Newspaper article THE JOURNAL RECORD

Former State Supreme Court Justice to Hear Groundwater-Permit Case

Newspaper article THE JOURNAL RECORD

Former State Supreme Court Justice to Hear Groundwater-Permit Case

Article excerpt

A former Oklahoma Supreme Court justice will serve as hearing examiner on a case the court returned to the Oklahoma Water Resources Board to consider whether use of groundwater by a proposed swine feeding operation may cause "waste by pollution."

Retired Chief Justice Don Barnes will hear the groundwater- permit case of Kronseder Farms, a concentrated hog-feeding facility in Woodward County that may house 142,000 pigs when completed. The permit, issued in October 1996, was opposed by a group of landowners.

It would allow Kronseder to use 2,920 acre-feet of water per year from 27 wells. One-third would be used for animal consumption and to flush manure into retention lagoons. The resulting effluent and fresh groundwater would be spread over 1,760 acres of native grassland. The remainder would be used for irrigation.

In July, the high court said that the water board must review all proposed uses of water by a facility and placed the burden of proving that pollution would not occur on the applicant. The justices said that the board incorrectly limited its review into waste by pollution to the construction and operation of Kronseder's wells and water distribution system. The court also determined that OWRB and the State Department of Agriculture have concurrent environmental jurisdiction over livestock facilities requiring water permits.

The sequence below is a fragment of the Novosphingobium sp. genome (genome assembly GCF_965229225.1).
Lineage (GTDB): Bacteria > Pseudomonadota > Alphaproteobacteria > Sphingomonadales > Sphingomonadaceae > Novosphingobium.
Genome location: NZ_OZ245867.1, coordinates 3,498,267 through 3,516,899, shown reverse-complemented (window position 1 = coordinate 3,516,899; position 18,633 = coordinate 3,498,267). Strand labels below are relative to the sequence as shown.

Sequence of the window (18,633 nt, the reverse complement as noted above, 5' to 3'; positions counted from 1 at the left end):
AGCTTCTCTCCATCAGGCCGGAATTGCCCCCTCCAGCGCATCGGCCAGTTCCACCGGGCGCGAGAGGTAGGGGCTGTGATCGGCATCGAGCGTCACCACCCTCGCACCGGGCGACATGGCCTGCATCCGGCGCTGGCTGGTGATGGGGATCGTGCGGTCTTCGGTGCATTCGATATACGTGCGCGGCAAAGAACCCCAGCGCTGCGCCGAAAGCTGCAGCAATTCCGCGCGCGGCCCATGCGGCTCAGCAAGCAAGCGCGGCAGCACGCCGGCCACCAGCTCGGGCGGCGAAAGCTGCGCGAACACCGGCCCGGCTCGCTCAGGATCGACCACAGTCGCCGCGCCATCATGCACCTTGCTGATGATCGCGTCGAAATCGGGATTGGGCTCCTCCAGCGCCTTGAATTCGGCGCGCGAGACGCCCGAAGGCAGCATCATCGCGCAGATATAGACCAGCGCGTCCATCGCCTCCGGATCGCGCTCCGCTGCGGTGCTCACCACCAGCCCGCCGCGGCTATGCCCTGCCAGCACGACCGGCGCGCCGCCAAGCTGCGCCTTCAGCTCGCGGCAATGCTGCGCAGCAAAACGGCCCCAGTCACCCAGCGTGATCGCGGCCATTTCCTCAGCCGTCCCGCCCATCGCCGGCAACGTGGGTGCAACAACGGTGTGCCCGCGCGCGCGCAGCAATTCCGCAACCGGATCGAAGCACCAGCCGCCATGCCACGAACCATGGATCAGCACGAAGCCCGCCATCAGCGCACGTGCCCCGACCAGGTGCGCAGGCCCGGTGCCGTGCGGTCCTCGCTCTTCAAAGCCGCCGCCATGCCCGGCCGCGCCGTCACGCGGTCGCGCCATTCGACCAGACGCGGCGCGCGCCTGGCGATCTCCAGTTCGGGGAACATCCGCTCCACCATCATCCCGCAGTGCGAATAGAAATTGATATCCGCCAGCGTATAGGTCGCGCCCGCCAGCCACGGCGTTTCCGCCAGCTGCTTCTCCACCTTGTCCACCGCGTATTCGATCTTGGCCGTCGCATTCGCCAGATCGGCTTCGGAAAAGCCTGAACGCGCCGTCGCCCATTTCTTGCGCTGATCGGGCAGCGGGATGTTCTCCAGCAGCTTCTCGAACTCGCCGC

OWRB executive director Duane Smith told a legislative panel Wednesday that the board has tabled consideration of 75 pending permits, five of which are for concentrated animal feeding operations, or CAFOs.

Rep. M.C. Leist, D-Morris, and Sen. Bruce Price, D-Hinton, co- chair the Joint Interim Legislative Committee on Waste by Pollution.

"This is probably one of the most important issues we will deal with this year," said Leist.

Price agreed.

"We've been wrestling with this for years," the senator said. "We will try to get some better lines of control out there than we've had."

Smith said that in Oklahoma groundwater is considered private property that belongs to the overlying surface landowner.

He said that irrigation is the No. 1 use of water in Oklahoma, accounting for 49 percent of total withdrawals and 80 percent of groundwater withdrawals. …

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